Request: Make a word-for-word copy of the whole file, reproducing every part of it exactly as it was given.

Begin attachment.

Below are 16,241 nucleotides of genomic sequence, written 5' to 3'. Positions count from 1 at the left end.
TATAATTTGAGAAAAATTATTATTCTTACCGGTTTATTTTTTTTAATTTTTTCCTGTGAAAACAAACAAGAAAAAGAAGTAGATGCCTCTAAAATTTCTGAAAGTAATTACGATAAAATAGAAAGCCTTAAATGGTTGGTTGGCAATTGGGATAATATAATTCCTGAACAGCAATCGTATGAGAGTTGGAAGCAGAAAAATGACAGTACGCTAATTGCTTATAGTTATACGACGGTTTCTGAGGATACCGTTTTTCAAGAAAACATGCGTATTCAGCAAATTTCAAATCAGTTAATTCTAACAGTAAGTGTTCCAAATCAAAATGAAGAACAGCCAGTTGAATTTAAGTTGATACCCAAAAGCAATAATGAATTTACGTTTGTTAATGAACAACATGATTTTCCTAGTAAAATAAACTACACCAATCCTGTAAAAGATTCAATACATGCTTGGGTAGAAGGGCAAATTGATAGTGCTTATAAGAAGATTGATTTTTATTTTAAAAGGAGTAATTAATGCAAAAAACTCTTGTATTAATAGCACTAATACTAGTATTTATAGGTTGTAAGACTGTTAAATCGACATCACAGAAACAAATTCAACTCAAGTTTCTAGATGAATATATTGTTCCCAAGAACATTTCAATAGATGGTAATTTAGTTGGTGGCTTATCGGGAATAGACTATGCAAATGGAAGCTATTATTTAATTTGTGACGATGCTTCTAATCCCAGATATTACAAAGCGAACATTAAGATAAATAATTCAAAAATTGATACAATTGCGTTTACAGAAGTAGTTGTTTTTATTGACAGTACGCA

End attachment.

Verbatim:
Below are 16,241 nucleotides of genomic sequence, written 5' to 3'. Positions count from 1 at the left end.
TATAATTTGAGAAAAATTATTATTCTTACCGGTTTATTTTTTTTAATTTTTTCCTGTGAAAACAAACAAGAAAAAGAAGTAGATGCCTCTAAAATTTCTGAAAGTAATTACGATAAAATAGAAAGCCTTAAATGGTTGGTTGGCAATTGGGATAATATAATTCCTGAACAGCAATCGTATGAGAGTTGGAAGCAGAAAAATGACAGTACGCTAATTGCTTATAGTTATACGACGGTTTCTGAGGATACCGTTTTTCAAGAAAACATGCGTATTCAGCAAATTTCAAATCAGTTAATTCTAACAGTAAGTGTTCCAAATCAAAATGAAGAACAGCCAGTTGAATTTAAGTTGATACCCAAAAGCAATAATGAATTTACGTTTGTTAATGAACAACATGATTTTCCTAGTAAAATAAACTACACCAATCCTGTAAAAGATTCAATACATGCTTGGGTAGAAGGGCAAATTGATAGTGCTTATAAGAAGATTGATTTTTATTTTAAAAGGAGTAATTAATGCAAAAAACTCTTGTATTAATAGCACTAATACTAGTATTTATAGGTTGTAAGACTGTTAAATCGACATCACAGAAACAAATTCAACTCAAGTTTCTAGATGAATATATTGTTCCCAAGAACATTTCAATAGATGGTAATTTAGTTGGTGGCTTATCGGGAATAGACTATGCAAATGGAAGCTATTATTTAATTTGTGACGATGCTTCTAATCCCAGATATTACAAAGCGAACATTAAGATAAATAATTCAAAAATTGATACAATTGCGTTTACAGAAGTAGTTGTTTTTATTGACAGTACGCA